Kaufman at her restaurant in 2005
|Died||December 3, 2010 (aged 81)|
Life and career
Kaufman was born in Manhattan, on February 10, 1929, and raised in Queens and later the Bronx. After a variety of jobs, including night cosmetician, she started in the restaurant business in 1959, joining Alfredo Viazzi—then her boyfriend—in running his recently opened Greenwich Village restaurant Portofino. Portofino was frequented by people in the downtown publishing business and Off-Broadway theater.
Four years later, after she and Viazzi split up, Elaine bought a restaurant in Manhattan's Upper East Side, and Elaine's was born. Despite the location—not popular at the time—many customers from Portofino followed her to the new spot. Her original intent was that the restaurant would be a writer's dive, incubating authors. Over the years, Kaufman bought the entire building that housed the restaurant, as well as the building next door. The rental income subsidized the restaurant in lean years. Kaufman was designated a living landmark by the New York Landmarks Conservancy in 2003.
In addition to her career as a restaurateur, Kaufman had a small uncredited acting role in the 1970 film The Boys in the Band (1970), as a pedestrian glancing disapprovingly at flamboyant Emory (Cliff Gorman) on a Manhattan street corner. She also had a brief appearance in the film Morning Glory (2010) as herself at her restaurant.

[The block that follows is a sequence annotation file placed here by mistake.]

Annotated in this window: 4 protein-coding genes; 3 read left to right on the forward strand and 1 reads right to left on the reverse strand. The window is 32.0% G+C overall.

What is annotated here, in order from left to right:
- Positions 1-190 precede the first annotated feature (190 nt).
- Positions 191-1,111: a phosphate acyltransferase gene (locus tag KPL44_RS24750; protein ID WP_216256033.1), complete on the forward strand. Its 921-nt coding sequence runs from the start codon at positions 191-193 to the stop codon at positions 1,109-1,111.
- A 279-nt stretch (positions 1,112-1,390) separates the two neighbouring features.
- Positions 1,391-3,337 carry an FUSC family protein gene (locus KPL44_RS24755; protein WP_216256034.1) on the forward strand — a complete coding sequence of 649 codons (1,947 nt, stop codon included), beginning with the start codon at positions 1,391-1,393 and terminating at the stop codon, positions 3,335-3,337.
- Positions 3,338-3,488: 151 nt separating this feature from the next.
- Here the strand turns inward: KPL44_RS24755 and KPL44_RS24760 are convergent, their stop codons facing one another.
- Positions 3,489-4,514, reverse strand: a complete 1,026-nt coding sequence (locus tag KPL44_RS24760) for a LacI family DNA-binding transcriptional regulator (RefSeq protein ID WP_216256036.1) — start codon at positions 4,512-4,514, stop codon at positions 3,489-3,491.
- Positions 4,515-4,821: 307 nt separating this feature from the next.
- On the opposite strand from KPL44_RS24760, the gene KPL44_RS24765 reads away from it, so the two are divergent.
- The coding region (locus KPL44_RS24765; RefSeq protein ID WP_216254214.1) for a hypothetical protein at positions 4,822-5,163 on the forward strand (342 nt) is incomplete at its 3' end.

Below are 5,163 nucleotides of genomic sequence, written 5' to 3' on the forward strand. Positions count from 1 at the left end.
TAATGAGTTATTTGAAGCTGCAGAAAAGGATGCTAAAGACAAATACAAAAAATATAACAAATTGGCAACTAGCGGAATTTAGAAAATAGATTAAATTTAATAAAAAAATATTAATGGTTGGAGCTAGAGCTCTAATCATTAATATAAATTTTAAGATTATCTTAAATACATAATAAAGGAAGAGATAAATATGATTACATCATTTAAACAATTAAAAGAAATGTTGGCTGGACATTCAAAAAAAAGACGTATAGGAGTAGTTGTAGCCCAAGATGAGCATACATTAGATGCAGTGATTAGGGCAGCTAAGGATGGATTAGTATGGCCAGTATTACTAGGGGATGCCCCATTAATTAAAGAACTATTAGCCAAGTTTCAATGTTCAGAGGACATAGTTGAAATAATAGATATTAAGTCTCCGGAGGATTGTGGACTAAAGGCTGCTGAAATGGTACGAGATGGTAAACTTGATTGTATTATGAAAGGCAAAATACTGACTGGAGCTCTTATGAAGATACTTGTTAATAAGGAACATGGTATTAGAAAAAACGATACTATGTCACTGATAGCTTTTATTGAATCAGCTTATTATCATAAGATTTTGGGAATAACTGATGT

- Nemy, Enid (December 3, 2010). "Elaine Kaufman, Who Fed the Famous, Dies at 81". The New York Times. Retrieved December 3, 2010.
- Fowler, Glenn (December 29, 1987). "Alfredo Viazzi, Restaurant Owner and Pasta Expert, Is Dead at 66". The New York Times. Retrieved December 3, 2010.
- "Elaine Kaufman". The Economist. 9 December 2010. Retrieved 3 September 2012.
- "Hanging Out at Elaine's (slide show)". The New York Times. December 4, 2010. Retrieved December 6, 2010.
- Hotchner, A. E. (July 2002). "Queen of the Night". Vanity Fair. Retrieved December 6, 2010.
- Miller, Stephen (December 4, 2010). "Owner of Famed Writers' Den Dies". The Wall Street Journal. Retrieved December 6, 2010.
- Khoury, Peter (March 31, 2003). "Elaine's; A Defiant Last Puff". The New York Times. Retrieved December 6, 2010.
- Esposito, Richard (December 3, 2010). "Elaine Kaufman, Whose Manhattan Saloon Nurtured Writers, Dies at 81". ABC News. Retrieved December 6, 2010.